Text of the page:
• Home
  • Guides
  • Legal Living: How to Identify Unauthoriz...

Legal Living: How to Identify Unauthorized Building Works

Posted: Jun 7 2016Last Updated: Jun 7 2016
 
Picture finding the house of your dreams after an intense home search, centrally located with a patio on a private, charming rooftop. An idyllic place to enjoy a BBQ and drinks with friends, high above Hong Kong’s noisy streets.
 
Out of the blue, you get a letter from the Hong Kong Government stating that the patio on the roof is considered to be an unauthorized building work and a building order has been issued with the instruction to reinstate it to its original condition or a modified acceptable state.  
 
To prevent situations like these alongside any associated stress and displeasure, it is worth questioning if there are any illegal structures in any apartments you are viewing. For a case such as the above, there may be hints pointing at potential building works. One should be wary if access to the private rooftop is through a staircase within the apartment, or if an apartment is on the podium level, whether an extra room or extension of the living area is found facing the terrace that does not appear as part of the property’s official saleable area.
 
These works can then be assessed thoroughly by studying an important document from Hong Kong’s Land Registry, the so called Land Search. This document contains the entire history of a property and also serves as proof of ownership. It should be presented and explained to you by your real estate agent before entering into a sales and purchase or tenancy agreement. If there are concerns, this should be further reviewed with your legal respresentative.
 
In case the land search shows a building order, the real estate agent can obtain the relevant document detailing all plans and circumstances. Modifications such as an enlarged window front, additions to a roof or flat roof, internal staircases, extensions of a room e.g. through an enclosed balcony, canopies, cocklofts, and even the construction of a pool inside a garden could be problematic if not authorized by the Building Authority.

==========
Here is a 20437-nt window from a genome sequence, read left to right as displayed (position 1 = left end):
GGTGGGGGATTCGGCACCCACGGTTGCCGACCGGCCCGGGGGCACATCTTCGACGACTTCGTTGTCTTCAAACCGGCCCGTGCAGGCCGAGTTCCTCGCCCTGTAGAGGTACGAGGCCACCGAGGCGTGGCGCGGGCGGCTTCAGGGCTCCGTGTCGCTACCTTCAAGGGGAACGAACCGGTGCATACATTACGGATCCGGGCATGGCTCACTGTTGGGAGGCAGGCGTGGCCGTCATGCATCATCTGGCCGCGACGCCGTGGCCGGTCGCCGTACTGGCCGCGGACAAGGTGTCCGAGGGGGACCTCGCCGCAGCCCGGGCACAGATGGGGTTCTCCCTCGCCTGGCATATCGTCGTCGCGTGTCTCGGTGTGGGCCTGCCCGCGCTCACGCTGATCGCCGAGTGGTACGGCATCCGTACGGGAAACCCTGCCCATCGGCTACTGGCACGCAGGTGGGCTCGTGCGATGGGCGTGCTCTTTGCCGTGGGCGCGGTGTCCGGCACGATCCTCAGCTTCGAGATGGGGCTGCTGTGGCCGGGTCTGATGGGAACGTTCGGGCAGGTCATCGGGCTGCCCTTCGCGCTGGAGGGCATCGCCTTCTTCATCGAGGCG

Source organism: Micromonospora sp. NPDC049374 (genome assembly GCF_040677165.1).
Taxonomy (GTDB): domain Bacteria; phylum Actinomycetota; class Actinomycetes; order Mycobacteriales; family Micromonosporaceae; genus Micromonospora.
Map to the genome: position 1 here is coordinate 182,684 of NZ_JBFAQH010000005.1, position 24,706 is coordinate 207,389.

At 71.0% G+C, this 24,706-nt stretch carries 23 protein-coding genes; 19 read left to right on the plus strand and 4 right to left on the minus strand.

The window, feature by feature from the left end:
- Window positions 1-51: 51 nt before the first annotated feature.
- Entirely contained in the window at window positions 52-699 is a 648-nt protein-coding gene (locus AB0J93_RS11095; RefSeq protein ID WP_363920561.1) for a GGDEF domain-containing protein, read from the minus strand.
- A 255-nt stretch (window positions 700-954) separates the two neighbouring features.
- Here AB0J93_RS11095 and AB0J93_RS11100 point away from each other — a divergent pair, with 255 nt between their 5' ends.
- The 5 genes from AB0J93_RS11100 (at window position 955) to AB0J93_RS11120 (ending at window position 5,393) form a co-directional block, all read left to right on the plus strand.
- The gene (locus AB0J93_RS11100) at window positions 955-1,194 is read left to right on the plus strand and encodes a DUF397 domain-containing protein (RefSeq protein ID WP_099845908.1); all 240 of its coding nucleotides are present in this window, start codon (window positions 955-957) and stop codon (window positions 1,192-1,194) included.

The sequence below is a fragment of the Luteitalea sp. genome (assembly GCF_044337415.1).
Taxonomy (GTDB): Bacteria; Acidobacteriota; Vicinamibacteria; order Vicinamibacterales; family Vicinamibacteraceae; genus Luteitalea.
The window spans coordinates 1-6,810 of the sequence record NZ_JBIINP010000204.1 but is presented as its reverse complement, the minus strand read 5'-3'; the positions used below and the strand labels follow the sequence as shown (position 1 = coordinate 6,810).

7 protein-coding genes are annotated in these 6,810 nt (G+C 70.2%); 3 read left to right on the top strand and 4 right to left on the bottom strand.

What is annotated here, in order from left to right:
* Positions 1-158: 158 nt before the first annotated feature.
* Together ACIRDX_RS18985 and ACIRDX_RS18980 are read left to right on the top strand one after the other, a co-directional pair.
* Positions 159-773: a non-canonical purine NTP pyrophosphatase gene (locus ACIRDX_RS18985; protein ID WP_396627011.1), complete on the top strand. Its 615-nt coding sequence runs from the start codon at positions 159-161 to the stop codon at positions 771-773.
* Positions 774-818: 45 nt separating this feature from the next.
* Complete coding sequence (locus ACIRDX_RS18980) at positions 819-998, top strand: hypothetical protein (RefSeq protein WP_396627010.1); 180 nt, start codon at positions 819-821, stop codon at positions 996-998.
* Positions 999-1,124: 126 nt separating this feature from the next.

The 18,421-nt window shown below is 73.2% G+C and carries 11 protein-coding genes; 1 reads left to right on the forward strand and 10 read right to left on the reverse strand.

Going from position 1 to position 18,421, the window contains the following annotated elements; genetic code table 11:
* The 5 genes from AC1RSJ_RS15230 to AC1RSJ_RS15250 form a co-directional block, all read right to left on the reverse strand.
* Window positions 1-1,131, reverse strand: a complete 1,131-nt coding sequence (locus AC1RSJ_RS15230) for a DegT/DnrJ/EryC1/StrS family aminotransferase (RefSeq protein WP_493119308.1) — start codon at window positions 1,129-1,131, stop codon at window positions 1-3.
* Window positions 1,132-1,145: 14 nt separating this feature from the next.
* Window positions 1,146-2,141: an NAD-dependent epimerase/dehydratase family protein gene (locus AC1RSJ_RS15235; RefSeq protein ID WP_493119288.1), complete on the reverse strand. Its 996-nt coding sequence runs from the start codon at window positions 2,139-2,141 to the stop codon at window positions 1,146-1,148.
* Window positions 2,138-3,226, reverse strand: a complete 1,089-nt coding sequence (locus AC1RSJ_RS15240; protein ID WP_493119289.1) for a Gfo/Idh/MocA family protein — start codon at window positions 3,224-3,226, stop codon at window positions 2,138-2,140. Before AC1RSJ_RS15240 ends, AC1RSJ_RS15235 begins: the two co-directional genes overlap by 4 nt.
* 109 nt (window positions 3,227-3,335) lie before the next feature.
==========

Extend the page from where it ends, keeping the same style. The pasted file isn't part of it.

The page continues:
There are fines applicable to the landlord/owner if the orders of the Building Authority are ignored. In some cases, the Building Authority will ask for the dismantling of a construction within a certain time frame. In other cases, they may ask for a modification and belatedly authorize the addition/construction/renovation.
 
A real estate agent can obtain the relevant documents and orders from the Building Authority and in many cases, the addition/modification to a property will be legal, with official documents on hand confirming approval. One does not need to be too alarmed about every unique construction as a result.
 
Should a tenant or purchaser knowingly enter into an agreement with an existing building order that has not been cleared or complied with, these circumstances should be included within the sales and purchase agreement or tenancy agreement, alongside any potential remedies and/or consequences.
 

You May Also Like

Despite the Current Coronavirus Crisis, Real Estate Experts Don’t Foresee Prices Fal

12 March 2020 - Amidst the black-swan emergence of the coronavirus, rather than simply state my own views about the potential impact on property prices, I want to also summarize what various real estate experts across different parts of the industry
By: Joshua Han Miller

7 Tips to Consider if You Plan to Sell Your Home in Hong Kong

5 October 2020 - Events over the past year or so have contributed to significant economic turmoil in Hong Kong and by extension seriously upset the once predictably expensive local home property market. As a result, increasing numbers of homeowners
By: OKAY.com
More Insights

Want to find your ideal home in seconds? We are happy to help!

OKAY.COM - iOS App StoreOKAY.COM - Android Play Store
15/F, Wilson House, 19-27 Wyndham Street, Central, Hong Kong | T:+852 2102 0888
Do you want to login
You already have an account with us? How about logging in?